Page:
Flipping Channels: Remember Unforgettable?



When a network dominates the ratings the way CBS has (WTVF-5 locally) the past couple of seasons, it enjoys the luxury of so many successful programs — at least in terms of ratings — that it sometimes opts to cancel shows just to make room for newer ones.

That was the case this season with Vegas, a period-piece crime saga that started with a bang, then experienced some creative and pacing problems. Still, it regularly finished in the Top 30 (sometimes the Top 20), and ended the year with better ratings than almost any other new program except Elementary.

But CBS didn't like its older-skewing ratings and ultimately canned it. Another show that met a similar fate, though for different reasons, was the Poppy Montgomery vehicle Unforgettable, which debuted in the fall of the 2011 season.

It was an otherwise routine crime procedural with one intriguing twist: The show's principal character, Carrie Wells (Montgomery), is among a select group of people with hyperthymesia — a real, extremely rare medical condition that produces the ability to remember everything visually.

Wells had been a top cop in Syracuse for five years, but then her sister was murdered, and the investigation never discovered the killer. She finally left the police department and moved to New York City, but was recruited by her former partner Lt. Al Burns (Dylan Walsh) for assistance on what was supposed to be only one case. Their reunion served as the pilot episode, and soon Wells was back on the force full-time.

Over the season's 22 episodes, it turned out that the previous partnership between Wells and Burns extended beyond the professional ranks. That revelation and its aftermath eventually caused the demise of Burns' engagement, and further complications between them.

However, viewers never saw a resolution to that situation. CBS canned Unforgettable in May 2012, despite solid ratings. There was early talk it might continue on either TNT or Lifetime, but CBS then decided the show was too valuable a property to lose.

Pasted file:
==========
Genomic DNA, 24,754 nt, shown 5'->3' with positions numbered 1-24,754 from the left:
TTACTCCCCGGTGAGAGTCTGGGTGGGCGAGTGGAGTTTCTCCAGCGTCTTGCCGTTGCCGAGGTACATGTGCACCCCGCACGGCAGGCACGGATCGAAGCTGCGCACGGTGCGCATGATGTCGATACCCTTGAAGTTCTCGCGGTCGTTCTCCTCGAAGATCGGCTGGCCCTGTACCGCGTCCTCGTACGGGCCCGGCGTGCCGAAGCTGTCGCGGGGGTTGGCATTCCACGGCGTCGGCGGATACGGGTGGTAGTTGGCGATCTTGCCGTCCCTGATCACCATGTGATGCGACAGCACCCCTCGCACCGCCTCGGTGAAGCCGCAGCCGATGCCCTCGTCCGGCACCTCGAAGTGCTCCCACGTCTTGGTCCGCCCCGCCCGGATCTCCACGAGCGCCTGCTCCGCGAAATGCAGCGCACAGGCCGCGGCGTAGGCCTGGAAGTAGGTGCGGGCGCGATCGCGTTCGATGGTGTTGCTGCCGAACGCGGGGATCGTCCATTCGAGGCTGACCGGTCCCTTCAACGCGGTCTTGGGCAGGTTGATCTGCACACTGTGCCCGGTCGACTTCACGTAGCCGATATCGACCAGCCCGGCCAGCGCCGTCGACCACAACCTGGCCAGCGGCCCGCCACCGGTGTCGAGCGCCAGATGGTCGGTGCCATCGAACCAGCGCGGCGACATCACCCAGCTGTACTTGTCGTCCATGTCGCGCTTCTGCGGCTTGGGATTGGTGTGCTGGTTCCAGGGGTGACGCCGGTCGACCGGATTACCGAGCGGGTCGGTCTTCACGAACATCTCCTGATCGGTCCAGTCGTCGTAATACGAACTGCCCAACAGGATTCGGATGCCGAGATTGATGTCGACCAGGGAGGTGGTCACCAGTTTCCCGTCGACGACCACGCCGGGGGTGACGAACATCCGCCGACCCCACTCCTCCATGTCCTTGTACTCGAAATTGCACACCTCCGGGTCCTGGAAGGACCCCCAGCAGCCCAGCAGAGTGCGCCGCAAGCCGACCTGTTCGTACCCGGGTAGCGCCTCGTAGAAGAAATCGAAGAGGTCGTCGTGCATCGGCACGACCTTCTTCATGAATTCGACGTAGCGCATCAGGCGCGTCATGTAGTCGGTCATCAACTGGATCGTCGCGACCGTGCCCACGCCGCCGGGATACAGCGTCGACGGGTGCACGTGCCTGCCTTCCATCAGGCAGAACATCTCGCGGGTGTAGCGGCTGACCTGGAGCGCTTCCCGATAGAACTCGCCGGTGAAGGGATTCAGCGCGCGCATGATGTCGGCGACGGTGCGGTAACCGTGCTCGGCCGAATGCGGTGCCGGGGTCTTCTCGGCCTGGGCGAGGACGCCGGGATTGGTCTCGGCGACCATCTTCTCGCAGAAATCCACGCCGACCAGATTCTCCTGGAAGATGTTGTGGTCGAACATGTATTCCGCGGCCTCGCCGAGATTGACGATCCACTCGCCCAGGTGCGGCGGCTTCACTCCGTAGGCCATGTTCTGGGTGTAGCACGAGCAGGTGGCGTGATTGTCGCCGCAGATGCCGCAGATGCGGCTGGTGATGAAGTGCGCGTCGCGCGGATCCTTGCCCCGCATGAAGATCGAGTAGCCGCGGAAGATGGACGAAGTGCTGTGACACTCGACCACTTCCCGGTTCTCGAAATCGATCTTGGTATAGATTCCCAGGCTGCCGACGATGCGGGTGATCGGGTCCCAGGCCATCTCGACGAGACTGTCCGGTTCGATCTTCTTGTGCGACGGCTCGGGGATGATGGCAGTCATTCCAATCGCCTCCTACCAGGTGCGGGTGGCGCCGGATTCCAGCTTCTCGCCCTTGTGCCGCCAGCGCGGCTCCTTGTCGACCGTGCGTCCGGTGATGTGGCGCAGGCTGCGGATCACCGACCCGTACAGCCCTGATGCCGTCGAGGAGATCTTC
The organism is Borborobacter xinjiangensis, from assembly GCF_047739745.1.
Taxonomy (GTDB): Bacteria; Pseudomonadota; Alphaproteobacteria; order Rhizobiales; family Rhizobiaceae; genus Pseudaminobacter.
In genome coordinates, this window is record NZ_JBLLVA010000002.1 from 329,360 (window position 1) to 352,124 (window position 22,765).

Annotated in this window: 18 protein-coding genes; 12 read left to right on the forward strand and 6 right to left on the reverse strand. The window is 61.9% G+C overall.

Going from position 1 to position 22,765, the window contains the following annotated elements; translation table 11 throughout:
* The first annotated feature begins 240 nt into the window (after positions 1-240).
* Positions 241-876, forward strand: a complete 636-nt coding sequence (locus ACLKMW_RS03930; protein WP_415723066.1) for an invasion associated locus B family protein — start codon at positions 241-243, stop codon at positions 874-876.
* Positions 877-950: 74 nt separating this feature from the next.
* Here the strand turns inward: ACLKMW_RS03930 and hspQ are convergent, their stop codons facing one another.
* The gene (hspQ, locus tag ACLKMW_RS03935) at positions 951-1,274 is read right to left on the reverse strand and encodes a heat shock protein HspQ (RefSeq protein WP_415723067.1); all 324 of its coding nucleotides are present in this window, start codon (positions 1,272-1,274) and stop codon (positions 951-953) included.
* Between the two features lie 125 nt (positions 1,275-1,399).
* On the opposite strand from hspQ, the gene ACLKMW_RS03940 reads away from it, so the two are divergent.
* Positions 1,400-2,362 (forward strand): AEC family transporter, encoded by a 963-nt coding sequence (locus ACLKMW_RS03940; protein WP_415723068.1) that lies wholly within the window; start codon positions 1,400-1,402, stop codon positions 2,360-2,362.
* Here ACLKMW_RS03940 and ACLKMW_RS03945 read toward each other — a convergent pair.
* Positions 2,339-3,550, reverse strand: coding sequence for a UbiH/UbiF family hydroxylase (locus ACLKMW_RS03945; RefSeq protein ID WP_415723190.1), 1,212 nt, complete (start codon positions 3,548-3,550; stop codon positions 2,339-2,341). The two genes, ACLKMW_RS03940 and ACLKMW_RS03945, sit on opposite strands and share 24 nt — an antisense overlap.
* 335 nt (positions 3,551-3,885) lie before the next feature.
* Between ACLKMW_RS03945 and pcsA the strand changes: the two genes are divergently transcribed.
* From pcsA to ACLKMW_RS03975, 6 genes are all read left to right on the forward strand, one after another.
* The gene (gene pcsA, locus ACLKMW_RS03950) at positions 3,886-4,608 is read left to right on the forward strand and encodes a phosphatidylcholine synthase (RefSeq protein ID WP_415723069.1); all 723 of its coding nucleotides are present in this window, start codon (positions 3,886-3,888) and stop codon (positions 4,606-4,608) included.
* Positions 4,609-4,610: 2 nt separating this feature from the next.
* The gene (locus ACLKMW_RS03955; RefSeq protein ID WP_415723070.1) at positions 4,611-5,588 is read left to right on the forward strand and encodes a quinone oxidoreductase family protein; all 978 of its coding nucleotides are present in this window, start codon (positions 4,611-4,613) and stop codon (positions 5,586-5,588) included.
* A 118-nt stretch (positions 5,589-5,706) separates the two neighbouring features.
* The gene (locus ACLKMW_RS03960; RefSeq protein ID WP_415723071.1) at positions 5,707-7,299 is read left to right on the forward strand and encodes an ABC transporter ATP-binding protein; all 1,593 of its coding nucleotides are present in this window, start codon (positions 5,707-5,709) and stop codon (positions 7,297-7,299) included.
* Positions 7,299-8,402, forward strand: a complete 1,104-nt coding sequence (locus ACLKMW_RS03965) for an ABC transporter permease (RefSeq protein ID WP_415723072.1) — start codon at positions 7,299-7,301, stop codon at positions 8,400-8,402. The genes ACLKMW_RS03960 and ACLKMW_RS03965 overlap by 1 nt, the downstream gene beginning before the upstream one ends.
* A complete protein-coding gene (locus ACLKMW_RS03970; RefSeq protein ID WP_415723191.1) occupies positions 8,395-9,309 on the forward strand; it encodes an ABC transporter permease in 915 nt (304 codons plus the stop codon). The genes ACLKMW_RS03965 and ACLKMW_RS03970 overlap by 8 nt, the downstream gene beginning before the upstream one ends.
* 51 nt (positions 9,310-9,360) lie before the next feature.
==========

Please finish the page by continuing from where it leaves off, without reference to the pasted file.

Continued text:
With the fall schedule already completed, the compromise was to bring Unforgettable back as a 13-episode summer series, with the option for continuing it in subsequent seasons.

Unforgettable returns July 28, moving into The Good Wife's 8 p.m. slot with some changes. Only Montgomery and Walsh remain from the initial cast. Fresh faces include Eliot Delson (Dallas Roberts), the new NYPD Major Cases Section boss; former FBI agent Cherie Rollins-Murray (Tawny Cypress); and technical wizard Jay Lee (James Liao).

Loosely based on J. Robert Lennon's short story "The Rememberer," the show has a famous consultant: actress Marilu Henner, who actually has hyperthymesia. She had a guest spot in one first-season episode as Carrie Wells' aunt.

No one beats CBS when it comes to crafting comfortable, decently acted crime procedurals. Unforgettable will no doubt duplicate its earlier audience levels, and might even flourish in the less competitive summer environment.

Ray Donovan renewed
It didn't take long for Showtime's Ray Donovan to find its niche with both viewers and critics. The series about a West Coast fixer whose life fluctuates between weird clients and even stranger family situations enjoyed the best debut of any Showtime original series in history on June 30 with 1.35 million viewers, topping Homeland's 1.08. The second week, its audience jumped to 2.2 million (impressive for a pay-cable launch).

It hasn't yet hit the heights regularly reached by Dexter, but Showtime rewarded the program this week with a second season renewal. "Ray Donovan is on track to be our biggest Season 1 show ever," Showtime president David Nevins said in a press statement. "(Series creator) Ann Biderman and the extraordinarily talented creative team, coupled with the brilliant ensemble cast led by Liev Schreiber, have produced one of the hottest new drams of the year. We are proud and excited to pick up another season."

Schreiber's Donovan is a fascinating personality, and this show thrives on antiheroes and unconventional (to put it mildly) events. If you ever want to see the difference in terms of what television producers, writers and directors can and will do when free of concerns about FCC content restrictions, watch just one episode of Ray Donovan.

But it's also done with flair and skill, which distinguishes it from the hack jobs you sometimes see on pay-cable that try to elevate inferior writing and acting with nudity and vulgarity. Ray Donovan, at least for the first couple of episodes, has brilliantly blended the profane and the provocative. It airs 9 p.m. Sundays.

Super Dome
There's considerable online buzz regarding the artistic merits (or lack of them) of CBS' summer miniseries Under The Dome. But it is clearly a huge hit. While it hasn't quite achieved the early highs it enjoyed (almost 14 million viewers the first week), it remains the network's most potent seasonal addition.

The July 15 episode (Mondays, WTVF-5, 9 p.m.) attracted 10.8 million total viewers, and gave CBS the night's top program among the 18-49 bunch with 6.7 million viewers. It also helped them take Monday night despite an otherwise dull rerun slate.

ABC and Univision were tied for second, while NBC was fourth, and Fox tied with Telemundo for fifth. For those who love or loathe it, here's more interesting news. There's a better-than-even chance a second season of Under The Dome is coming, although both the network and the producers say they will resolve all story lines during this summer's 13-episode run.

"We've pitched how a second year would unfold," executive producer Neal Baer told TV Guide. "We have many stories under our sleeve. There are 2,000 people who live in Chester's Mill. We won't run out of characters."

Add a comment